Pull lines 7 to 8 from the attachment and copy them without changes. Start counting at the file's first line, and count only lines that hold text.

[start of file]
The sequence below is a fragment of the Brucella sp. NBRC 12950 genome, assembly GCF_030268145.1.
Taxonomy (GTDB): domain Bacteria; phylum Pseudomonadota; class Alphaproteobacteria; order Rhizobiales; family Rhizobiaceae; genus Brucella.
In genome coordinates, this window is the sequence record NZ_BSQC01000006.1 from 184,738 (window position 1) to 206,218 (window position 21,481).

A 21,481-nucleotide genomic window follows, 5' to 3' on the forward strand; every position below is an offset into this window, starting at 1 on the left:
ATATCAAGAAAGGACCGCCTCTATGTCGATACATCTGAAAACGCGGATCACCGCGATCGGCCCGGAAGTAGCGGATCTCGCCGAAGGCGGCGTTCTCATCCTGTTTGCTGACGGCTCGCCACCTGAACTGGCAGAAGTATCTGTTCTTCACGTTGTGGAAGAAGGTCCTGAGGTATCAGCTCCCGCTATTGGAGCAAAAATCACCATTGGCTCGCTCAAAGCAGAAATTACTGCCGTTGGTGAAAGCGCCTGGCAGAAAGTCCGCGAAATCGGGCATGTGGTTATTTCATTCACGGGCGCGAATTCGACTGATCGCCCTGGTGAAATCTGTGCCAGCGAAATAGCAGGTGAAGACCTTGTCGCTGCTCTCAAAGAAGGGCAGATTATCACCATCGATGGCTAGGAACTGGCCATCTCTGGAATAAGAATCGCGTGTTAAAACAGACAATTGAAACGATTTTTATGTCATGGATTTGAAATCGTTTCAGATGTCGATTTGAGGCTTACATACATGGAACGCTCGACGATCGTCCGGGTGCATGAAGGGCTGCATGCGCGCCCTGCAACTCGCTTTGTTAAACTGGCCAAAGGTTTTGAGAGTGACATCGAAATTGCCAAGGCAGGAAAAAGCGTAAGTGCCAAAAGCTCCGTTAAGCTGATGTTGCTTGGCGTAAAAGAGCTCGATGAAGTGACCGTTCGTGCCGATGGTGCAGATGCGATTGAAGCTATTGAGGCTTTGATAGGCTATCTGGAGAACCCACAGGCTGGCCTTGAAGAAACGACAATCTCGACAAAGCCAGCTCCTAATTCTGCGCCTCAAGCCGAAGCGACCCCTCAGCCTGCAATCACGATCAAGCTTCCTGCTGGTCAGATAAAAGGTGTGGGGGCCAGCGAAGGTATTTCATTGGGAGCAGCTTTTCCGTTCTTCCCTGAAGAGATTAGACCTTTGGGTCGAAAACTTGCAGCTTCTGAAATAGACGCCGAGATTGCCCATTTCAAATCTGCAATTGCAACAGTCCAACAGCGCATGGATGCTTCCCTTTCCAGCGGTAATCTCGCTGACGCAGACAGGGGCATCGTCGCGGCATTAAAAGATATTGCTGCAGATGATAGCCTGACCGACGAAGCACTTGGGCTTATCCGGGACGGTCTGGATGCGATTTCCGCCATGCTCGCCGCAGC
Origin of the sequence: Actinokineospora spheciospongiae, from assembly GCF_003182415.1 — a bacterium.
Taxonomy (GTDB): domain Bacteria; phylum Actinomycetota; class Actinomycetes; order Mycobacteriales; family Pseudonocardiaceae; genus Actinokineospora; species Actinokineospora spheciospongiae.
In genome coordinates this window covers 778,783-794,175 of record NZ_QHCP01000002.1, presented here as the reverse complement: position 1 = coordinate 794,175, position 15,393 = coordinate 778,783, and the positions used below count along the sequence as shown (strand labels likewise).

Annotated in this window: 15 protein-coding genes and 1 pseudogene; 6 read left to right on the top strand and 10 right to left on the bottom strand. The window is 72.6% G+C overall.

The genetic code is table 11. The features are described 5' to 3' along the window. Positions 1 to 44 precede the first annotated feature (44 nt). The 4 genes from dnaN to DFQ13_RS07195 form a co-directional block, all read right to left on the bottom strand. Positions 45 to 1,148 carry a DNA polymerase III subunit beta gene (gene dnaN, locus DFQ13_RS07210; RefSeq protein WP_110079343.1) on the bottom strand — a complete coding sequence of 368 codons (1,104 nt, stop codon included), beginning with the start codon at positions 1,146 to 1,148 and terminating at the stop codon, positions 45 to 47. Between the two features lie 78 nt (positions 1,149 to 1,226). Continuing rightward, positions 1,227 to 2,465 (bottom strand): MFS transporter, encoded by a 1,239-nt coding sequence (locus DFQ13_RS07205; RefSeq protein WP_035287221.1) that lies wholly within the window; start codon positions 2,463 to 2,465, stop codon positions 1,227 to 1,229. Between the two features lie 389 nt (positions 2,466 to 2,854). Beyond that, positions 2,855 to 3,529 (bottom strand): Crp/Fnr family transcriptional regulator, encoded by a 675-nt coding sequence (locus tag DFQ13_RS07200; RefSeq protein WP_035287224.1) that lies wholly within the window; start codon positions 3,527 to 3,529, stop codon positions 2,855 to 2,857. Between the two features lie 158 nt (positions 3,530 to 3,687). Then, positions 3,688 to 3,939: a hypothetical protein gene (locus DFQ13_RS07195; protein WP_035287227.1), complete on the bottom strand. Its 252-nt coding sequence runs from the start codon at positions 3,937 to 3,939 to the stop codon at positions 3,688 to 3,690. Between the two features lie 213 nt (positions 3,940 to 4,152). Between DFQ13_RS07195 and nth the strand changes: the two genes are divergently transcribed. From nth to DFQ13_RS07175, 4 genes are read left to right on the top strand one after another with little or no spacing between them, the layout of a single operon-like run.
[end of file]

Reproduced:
Taxonomy (GTDB): domain Bacteria; phylum Actinomycetota; class Actinomycetes; order Mycobacteriales; family Pseudonocardiaceae; genus Actinokineospora; species Actinokineospora spheciospongiae.
In genome coordinates this window covers 778,783-794,175 of record NZ_QHCP01000002.1, presented here as the reverse complement: position 1 = coordinate 794,175, position 15,393 = coordinate 778,783, and the positions used below count along the sequence as shown (strand labels likewise).